Grants - V Scholar Grants - Texas - 2014

Kenneth D. Westover, M.D., Ph.D.

Funded by The Michael and Carole Marks Family

Multiple lines of evidence suggest that if achievable, inhibiting K-Ras signaling may have therapeutic advantages in cancer. Approximately 30% of all human cancers contain activating Ras mutations making them one of the most common identifiable molecular cancer drivers. Despite almost 30 years of effort, direct inhibitors of Ras family members have failed to achieve success in the clinical setting. Our immediate aim is to develop and evaluate GTP-competitive inhibitors of K-Ras. Our long term goal is to apply this concept to other cancer-related small GTPases and test it as a new therapeutic strategy.

Targeting the GTP binding site of Ras is difficult because it binds to GTP and GDP with high affinity and the intracellular concentrations of GTP and GDP are also high. We recently reported a concept to overcome these obstacles that involves using compounds that form a covalent bond with K-Ras after they enter the GTP binding site. This concept was motivated both by clinically important, time-tested covalent inhibitors like aspirin and penicillin and by recently developed, rationally designed covalent kinase inhibitors such as Ibrutinib and Afatinib which are now FDA approved. Our prototype compound, SML-8-73-1 (SML), is a GDP analogue containing a reactive warhead extending from the beta-phosphate which adds irreversibly to Cysteine 12, a cysteine found in the active site of an oncogenic mutant form of K-Ras that is common in people exposed to cigarette smoke, K-Ras G12C. We have shown that even in the presence of large excesses of GDP and GTP, quantitative complete irreversible binding of SML is observed.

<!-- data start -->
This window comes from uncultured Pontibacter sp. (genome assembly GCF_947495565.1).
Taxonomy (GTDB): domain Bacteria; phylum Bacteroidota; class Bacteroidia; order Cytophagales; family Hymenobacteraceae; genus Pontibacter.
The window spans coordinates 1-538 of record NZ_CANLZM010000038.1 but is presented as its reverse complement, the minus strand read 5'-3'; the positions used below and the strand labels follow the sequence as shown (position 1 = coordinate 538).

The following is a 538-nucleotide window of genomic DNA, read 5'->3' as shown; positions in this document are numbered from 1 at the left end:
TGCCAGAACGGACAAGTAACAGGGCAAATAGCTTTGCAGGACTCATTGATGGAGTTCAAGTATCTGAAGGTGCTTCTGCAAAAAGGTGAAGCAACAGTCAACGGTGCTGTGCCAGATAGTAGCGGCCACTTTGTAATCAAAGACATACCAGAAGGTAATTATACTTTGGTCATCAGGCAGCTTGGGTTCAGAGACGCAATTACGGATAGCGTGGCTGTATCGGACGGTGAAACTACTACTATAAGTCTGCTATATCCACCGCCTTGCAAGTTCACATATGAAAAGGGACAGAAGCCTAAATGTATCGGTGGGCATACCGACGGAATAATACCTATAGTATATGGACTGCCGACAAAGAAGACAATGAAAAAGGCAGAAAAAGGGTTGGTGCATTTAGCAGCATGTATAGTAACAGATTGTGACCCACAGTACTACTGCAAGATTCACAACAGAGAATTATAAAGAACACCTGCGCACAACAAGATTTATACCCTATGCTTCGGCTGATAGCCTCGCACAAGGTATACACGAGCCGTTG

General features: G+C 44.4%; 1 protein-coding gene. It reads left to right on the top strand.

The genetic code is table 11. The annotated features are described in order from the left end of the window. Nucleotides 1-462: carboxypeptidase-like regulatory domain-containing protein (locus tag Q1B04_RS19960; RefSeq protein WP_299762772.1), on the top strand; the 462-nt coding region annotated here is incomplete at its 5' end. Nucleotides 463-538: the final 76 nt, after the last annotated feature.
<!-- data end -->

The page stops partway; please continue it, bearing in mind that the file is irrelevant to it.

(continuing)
We hypothesize that for non-G12C K-Ras mutants and other cancer-related GTPases the covalent strategy may be applied by targeting a conserved active site lysine. We already know that targeting this lysine with covalent chemistry is possible but we don’t know if this strategy can be adapted to make inhibitors that are selective for particular GTPases and what the impact of these compounds will be on GTPase-mediated signaling.  The goal of our work supported by the V Foundation will be to explore this concept by generating and testing new compounds which target the conserved active site lysine.